Social services agencies usually step in and go to court to revoke the power of attorney held by a child, change guardianships, set up new living arrangements or challenge the competency of the elderly victim.

There were 2,249 such cases of elder abuse, neglect or exploitation in New Jersey in 2007, according to the state Department of Health and Senior Services. That number increased the next year to 2,492 and is on track to be even higher when the state completes its tallies for 2009, said David Ricci, state coordinator of adult protective services.

“From what I see, the fastest rising in percentages is exploitation,” Ricci said. “Basically it’s a function of the economy.”


Although the U.S. Census does not keep track of how many adults move back with their parents, it does show that the number of children between the ages of 18 and 34 who are living with their parents has steadily increased over the past five years.

Ellen Berfond, a social work supervisor for Ocean County’s Board of Social Services, said calls to her agency have also significantly increased. In 2008, her agency received 783 calls, and 448 of them turned out to be substantiated cases of abuse, neglect or exploitation. Those figures rose last year to 826 calls and 497 substantiated cases. But in Ocean County, with its large senior citizen population, a big segment of exploitation cases consists of scams such as fake sweepstakes winnings.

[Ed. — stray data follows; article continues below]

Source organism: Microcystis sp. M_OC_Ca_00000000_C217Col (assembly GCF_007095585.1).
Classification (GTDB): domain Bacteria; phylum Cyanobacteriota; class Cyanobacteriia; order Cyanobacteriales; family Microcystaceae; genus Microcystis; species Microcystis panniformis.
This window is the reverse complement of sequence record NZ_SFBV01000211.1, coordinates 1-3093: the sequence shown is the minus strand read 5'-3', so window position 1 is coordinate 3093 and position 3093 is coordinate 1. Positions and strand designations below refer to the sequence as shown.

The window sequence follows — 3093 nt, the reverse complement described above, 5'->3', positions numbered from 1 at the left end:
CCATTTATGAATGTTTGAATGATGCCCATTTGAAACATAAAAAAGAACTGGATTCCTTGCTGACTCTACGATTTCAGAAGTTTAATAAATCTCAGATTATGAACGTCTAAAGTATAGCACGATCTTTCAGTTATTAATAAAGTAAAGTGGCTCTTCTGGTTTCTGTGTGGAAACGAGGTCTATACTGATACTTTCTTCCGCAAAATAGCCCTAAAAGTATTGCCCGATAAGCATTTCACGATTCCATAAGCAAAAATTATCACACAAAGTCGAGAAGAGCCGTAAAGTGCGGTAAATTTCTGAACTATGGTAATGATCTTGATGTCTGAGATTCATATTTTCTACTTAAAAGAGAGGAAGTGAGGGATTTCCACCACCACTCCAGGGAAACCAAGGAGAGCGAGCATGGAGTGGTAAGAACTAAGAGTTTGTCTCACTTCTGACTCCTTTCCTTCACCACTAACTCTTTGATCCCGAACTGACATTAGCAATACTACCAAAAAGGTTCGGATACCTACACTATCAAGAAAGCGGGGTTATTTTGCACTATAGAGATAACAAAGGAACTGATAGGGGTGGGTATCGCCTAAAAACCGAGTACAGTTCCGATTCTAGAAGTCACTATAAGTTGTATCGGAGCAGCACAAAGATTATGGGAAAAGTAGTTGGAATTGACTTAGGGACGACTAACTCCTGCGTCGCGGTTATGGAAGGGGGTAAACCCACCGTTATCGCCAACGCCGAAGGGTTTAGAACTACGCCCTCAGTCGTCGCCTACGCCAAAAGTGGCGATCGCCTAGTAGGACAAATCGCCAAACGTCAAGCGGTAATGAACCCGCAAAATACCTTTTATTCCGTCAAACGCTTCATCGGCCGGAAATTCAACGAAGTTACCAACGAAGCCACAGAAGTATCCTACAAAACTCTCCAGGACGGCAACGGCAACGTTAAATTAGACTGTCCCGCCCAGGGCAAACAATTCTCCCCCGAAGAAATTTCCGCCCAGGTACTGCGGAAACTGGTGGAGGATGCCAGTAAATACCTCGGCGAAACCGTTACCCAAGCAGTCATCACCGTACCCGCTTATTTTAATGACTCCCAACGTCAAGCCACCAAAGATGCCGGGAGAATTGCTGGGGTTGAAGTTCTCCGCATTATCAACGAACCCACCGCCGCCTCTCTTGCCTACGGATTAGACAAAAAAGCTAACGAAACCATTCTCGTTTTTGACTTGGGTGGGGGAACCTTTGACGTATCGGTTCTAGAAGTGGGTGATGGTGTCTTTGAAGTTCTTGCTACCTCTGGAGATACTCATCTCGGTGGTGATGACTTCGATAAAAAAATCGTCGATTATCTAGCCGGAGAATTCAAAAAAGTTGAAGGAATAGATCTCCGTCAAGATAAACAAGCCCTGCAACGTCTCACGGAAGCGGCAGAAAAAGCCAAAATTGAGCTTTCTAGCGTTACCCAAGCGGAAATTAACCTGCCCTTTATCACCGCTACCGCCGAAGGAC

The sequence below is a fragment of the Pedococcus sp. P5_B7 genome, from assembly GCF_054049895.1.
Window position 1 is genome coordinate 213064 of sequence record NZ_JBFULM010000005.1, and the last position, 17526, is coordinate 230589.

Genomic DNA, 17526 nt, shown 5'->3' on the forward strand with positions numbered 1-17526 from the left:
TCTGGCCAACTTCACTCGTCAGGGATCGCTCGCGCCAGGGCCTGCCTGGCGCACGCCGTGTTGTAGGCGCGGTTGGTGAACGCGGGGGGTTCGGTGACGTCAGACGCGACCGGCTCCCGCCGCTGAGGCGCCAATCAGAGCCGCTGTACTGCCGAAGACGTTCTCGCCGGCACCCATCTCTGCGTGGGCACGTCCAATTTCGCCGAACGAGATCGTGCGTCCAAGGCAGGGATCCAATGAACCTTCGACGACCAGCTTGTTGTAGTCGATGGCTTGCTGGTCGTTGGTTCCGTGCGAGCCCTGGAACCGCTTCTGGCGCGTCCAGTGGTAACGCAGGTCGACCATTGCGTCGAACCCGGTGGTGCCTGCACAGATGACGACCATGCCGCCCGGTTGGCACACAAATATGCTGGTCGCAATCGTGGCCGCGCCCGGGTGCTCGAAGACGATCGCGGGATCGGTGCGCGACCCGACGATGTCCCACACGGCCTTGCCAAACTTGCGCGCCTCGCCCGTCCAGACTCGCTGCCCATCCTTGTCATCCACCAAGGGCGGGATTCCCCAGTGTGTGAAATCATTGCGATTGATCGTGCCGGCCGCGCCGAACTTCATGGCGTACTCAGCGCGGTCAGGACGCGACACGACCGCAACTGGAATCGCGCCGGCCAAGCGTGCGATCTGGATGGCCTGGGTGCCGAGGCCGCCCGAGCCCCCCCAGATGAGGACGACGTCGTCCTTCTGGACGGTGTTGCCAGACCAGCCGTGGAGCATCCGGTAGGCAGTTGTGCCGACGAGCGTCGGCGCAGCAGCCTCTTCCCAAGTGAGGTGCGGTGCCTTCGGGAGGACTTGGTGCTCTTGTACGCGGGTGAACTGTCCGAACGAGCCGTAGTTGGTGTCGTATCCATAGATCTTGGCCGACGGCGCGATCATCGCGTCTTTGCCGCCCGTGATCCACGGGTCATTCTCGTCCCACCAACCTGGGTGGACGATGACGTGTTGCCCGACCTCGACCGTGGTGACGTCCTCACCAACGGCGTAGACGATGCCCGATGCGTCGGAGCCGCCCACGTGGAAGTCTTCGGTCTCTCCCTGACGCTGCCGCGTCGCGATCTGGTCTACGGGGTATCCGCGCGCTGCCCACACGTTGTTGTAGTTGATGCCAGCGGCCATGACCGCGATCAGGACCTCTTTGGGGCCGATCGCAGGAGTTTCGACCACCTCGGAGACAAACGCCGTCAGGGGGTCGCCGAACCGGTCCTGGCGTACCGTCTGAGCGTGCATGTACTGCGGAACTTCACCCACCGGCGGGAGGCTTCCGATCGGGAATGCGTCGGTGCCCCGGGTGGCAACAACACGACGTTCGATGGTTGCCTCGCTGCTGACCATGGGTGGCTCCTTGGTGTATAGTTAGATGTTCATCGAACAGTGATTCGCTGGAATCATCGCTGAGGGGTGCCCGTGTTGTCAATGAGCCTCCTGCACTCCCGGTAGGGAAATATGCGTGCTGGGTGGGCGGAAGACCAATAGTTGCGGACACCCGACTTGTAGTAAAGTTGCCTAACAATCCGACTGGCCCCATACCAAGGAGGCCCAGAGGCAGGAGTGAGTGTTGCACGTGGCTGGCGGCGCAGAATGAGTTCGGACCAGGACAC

“People fall into that and they think they’re going to get their windfall, so they keep sending money,” Berfond said.

Joseph Kunzmann, director of Somerset County’s Board of Social Services, estimated three-quarters of his cases are instances of self-neglect: seniors who don’t take care of themselves. He has seen an increase in abuse, neglect and exploitation cases, but he said he isn’t yet ready to attribute it to the recession. Rather, Kunzmann suspects many of the problems have to do with a fairly affluent aging population that finally needs assistance after being independent for so long.

Orlowski said family members often start with the best intentions but can wind up mistreating their loved ones unintentionally through frustration or exhaustion. “Sometimes it’s complicated.”

Neglect often occurs when well-intentioned children grow weary of caring for an elderly parent and attentive care falls by the wayside. Or it can be for a nefarious reason: A child looking to preserve his inheritance will refuse to spend his parents’ money for the necessary care.

“We have black-and-white cases, and we have a lot of gray,” Orlowski said. Star Ledger

This content, and any other content on TLS, may not be republished or reproduced without prior permission from TLS. Copying or reproducing our content is both against the law and against Halacha. To inquire about using our content, including videos or photos, email us at [email protected].

Stay up to date with our news alerts by following us on Twitter, Instagram and Facebook.

**Click here to join over 20,000 receiving our Whatsapp Status updates!**

**Click here to join the official TLS WhatsApp Community!**

Got a news tip? Email us at [email protected], Text 415-857-2667, or WhatsApp 609-661-8668.